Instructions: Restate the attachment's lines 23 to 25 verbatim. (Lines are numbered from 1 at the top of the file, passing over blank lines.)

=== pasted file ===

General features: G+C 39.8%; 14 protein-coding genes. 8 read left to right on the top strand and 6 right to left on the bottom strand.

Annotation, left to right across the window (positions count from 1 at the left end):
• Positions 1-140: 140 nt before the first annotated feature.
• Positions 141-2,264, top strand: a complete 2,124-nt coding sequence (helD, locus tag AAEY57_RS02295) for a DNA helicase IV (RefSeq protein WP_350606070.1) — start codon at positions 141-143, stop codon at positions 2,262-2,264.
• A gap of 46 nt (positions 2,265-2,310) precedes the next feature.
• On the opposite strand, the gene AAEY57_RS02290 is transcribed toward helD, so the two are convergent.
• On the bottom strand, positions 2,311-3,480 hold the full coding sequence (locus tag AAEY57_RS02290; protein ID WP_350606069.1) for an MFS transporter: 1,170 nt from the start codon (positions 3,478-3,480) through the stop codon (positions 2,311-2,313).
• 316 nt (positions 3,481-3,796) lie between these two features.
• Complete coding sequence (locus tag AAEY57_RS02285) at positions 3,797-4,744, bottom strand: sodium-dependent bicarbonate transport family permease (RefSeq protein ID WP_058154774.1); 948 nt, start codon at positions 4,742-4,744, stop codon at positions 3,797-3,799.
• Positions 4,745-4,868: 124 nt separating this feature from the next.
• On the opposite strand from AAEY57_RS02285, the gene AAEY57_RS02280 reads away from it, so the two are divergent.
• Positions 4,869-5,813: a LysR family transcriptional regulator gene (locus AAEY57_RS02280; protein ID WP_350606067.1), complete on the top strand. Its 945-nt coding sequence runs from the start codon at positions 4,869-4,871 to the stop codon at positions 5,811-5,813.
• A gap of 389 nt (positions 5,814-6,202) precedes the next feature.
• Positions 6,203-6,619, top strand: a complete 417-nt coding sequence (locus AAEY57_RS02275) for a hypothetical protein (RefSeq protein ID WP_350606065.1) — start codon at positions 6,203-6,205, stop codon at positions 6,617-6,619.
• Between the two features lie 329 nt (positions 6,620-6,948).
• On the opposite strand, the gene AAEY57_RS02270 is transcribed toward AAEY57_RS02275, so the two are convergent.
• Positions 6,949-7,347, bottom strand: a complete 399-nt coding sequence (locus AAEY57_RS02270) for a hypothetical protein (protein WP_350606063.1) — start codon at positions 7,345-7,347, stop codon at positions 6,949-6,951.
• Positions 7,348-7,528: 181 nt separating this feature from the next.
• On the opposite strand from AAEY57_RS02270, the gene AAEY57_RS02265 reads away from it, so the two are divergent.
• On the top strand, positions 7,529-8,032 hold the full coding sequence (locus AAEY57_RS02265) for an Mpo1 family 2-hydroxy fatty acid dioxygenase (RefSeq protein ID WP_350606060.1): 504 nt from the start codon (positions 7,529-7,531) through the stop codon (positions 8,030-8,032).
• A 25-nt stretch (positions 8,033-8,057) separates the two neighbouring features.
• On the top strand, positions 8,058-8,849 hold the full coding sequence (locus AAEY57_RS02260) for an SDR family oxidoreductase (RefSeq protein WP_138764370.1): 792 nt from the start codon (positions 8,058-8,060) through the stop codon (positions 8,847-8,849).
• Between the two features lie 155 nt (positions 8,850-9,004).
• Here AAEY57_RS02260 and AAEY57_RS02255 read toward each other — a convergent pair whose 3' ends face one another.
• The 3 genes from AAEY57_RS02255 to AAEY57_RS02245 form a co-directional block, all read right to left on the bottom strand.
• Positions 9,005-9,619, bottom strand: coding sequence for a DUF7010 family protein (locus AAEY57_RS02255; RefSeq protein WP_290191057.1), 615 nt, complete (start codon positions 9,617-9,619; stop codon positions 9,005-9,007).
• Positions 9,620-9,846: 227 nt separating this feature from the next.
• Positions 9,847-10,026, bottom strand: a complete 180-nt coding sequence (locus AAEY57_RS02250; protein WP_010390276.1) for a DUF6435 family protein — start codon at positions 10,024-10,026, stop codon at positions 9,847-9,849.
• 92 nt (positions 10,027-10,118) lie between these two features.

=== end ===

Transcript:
• Between the two features lie 155 nt (positions 8,850-9,004).
• Here AAEY57_RS02260 and AAEY57_RS02255 read toward each other — a convergent pair whose 3' ends face one another.
• The 3 genes from AAEY57_RS02255 to AAEY57_RS02245 form a co-directional block, all read right to left on the bottom strand.